If you live near a vet college, offer to go speak. Better yet, have your kennel or breed club sponsor a lunch or pizza meeting to attract students to your talk. Provide handouts for the students. Emphasize how responsible breeders help with rescue.

I have dealt with breeders who are a dream — dedicated, caring, trying to do the best for their breed and their personal dogs. I have also dealt with ones who are a nightmare — one sat on a bitch with pyometra for three days trying suggestions from strangers on Facebook and finally called to get veterinary help when the dog was close to death at 3 a.m. on Christmas Eve.

Above all, make sure your own dogs are good representatives of purebred dogs — well trained, well socialized, well cared for.


John Hamil, DVM, and Susan Lacroix Hamil

Orange County, Calif.
Retired veterinarian (John); Top Bloodhound breeder-exhibitor (Susan)

Students fresh out of school don’t have the practical experience to deal with breeders of purebred dogs. Tertiary practices, such as vet schools, see the worst of the worst purebreds. Thus students get a tremendously skewed view of breeding.

We took a canine orthopedic surgeon friend of ours to his very first dog show a few years back. We’ll never forget his reaction to seeing a large entry of Rottweilers gaiting around the ring. He said, “Wow, this is the first time I ever saw Rottweilers that weren’t limping!”

The fancy has been unable to distinguish itself from backyard breeders, commercial breeders and the like. Professors and classmates tend to look down at students who are interested in dog shows. The fancy is giving a million dollars a year to prestigious universities whose professors won’t deliver our message. The unfortunate perception is that all breeders are bad. If we don’t make our pitch to universities and use the media to our advantage, we’re going to be trampled. People would rather believe a simple lie than a complicated truth.

When a breeder disagreed with a treatment or diagnosis at our clinic, the approach was always, “Let’s talk about it.” Some request treatment without testing, which is not good. In some cases we had to say that if we can’t meet your needs at this practice, maybe you should try another.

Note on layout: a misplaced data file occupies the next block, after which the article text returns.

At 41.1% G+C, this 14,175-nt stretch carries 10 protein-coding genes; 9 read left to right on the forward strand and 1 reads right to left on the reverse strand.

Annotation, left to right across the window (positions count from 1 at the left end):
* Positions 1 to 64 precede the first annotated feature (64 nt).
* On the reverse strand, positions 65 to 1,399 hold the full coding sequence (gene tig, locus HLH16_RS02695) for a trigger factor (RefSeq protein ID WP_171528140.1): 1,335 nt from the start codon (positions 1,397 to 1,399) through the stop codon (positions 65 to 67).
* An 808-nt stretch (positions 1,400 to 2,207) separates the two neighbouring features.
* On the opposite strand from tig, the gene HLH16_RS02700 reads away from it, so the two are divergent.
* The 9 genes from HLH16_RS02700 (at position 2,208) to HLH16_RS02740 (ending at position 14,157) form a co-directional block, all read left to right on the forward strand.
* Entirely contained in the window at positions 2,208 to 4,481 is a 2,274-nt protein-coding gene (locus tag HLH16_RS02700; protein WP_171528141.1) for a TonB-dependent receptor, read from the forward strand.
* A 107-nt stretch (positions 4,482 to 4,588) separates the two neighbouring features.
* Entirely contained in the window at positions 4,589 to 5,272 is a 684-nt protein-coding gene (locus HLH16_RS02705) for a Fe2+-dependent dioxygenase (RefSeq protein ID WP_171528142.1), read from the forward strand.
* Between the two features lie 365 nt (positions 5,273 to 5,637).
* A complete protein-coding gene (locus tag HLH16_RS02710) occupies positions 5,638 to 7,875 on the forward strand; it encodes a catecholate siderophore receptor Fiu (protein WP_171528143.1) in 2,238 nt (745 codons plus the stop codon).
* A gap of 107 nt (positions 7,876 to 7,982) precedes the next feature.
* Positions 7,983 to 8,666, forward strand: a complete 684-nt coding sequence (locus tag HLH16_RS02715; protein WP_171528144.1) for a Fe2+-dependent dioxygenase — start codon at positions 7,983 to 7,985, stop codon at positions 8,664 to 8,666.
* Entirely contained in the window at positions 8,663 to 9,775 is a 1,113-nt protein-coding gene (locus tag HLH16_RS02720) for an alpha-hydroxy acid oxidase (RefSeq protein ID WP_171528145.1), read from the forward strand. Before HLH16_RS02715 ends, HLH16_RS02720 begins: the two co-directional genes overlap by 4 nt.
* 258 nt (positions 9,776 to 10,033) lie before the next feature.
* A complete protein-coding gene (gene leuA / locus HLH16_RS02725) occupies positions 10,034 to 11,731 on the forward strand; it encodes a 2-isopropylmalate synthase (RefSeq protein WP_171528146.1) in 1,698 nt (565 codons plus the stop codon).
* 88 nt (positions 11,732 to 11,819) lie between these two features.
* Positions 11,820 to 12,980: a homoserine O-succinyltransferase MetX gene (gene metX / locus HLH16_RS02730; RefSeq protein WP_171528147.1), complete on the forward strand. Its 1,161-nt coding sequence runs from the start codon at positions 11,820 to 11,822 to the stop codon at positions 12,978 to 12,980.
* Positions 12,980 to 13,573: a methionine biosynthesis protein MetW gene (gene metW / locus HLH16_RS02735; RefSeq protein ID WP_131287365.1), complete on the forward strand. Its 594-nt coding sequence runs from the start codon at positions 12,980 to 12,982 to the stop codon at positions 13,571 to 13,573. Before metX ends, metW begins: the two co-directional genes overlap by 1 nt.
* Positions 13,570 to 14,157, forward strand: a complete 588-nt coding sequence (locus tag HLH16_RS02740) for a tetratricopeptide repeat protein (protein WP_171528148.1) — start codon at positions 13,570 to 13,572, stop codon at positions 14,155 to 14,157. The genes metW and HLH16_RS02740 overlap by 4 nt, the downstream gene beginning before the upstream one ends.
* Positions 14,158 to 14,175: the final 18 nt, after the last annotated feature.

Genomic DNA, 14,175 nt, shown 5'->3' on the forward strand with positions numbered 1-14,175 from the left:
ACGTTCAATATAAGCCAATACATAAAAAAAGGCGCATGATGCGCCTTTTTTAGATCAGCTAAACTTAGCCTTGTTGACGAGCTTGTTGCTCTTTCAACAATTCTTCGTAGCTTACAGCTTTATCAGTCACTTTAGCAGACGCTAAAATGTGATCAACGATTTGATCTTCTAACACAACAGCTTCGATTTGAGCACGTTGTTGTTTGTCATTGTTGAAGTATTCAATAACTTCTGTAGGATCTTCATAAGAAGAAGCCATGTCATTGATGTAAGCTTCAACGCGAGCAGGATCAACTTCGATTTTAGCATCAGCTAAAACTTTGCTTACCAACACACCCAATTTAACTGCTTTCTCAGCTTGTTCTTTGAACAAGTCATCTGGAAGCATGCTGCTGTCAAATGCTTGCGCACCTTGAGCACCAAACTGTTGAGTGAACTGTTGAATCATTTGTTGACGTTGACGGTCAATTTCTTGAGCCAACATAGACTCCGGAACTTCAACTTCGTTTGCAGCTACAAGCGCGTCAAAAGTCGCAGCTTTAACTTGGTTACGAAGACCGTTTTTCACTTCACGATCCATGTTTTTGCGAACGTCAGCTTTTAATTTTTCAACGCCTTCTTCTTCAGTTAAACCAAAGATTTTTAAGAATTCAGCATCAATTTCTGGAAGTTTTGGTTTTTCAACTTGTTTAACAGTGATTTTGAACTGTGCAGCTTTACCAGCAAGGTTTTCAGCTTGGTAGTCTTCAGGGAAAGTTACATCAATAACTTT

There was true excitement at my clinic when a dog that was conceived or born at our clinic had a breed win at Westminster. The atmosphere was truly electric. 

The AKC does so many great things, but it’s still not enough. We need to rally the troops and get everyone involved.


Grace Mengel, VMD

Malvern, Pa.
Staff Veterinarian Primary Care Services at the University of Pennsylvania

Communications with breeders and breed-specific maladies are incorporated into the curriculum in a broad sense. We design case scenarios using professional actors with plots devised by clinicians. This course begins in the students’ first year in Introduction to Clinical Medicine.
Vaccination protocols always come up, as does diet. And there is some breed-specific incorporation as students work with specialists in genetics, cardiology, small animal/mixed animal and pediatrics.

Students enjoy their hours in reproduction services. But how does a veterinarian know a breeder’s reputation or how they care for their dogs? Show dogs are always in great shape.

Our curriculum is very science- and fact-driven. It’s a matter of mutual respect between the two groups, which tend to attract stereotypical individuals. There should be a personality study of those at the top of both fields.


John Reeve-Newson, DVM

Ontario, Canada
Veterinarian; All-Breed Judge

The problem here is totally media-driven. Irresponsible breeders produce sick dogs, but there are plenty of fine breeders out there. This negativity is definitely reinforced at vet schools.

I lectured at the University of Ontario for a few years trying to promote a harmonious relationship among veterinarians, breeders and the purebred fancy. Unfortunately, they decided they had no time to include it in the curriculum.

A lot of breeders are their own worst enemies. They blame things on the vet when they may have begun treating their dog too late or cut corners on testing.

The attitude adjustment needs to start at the vet schools, and the AKC/CKC should be more proactive in getting their message out. All veterinary schools should be encouraged to add purebred seminars and lectures to their curriculum.

While each breed is prone to certain diseases, most graduates can’t even identify the breeds. Thus, to effect change we must start at the beginning — at the vet schools. The fancy doesn’t do enough to toot its own horn.


Mari-Beth O’Neill

Raleigh, N.C.
AKC Veterinary Outreach Program; Assistant Vice President of AKC Sport Services; English Cocker Spaniel fancier

We are in the process of rejuvenating AKC’s Veterinary Outreach program, and things are on the upswing.

Our goal is to provide resources that can assist the veterinary profession in providing the best of care for dogs, whether through background information for practitioners and their clients or support for research. AKC’s long history and experience establishes it as the source of credible knowledge about purebred dogs.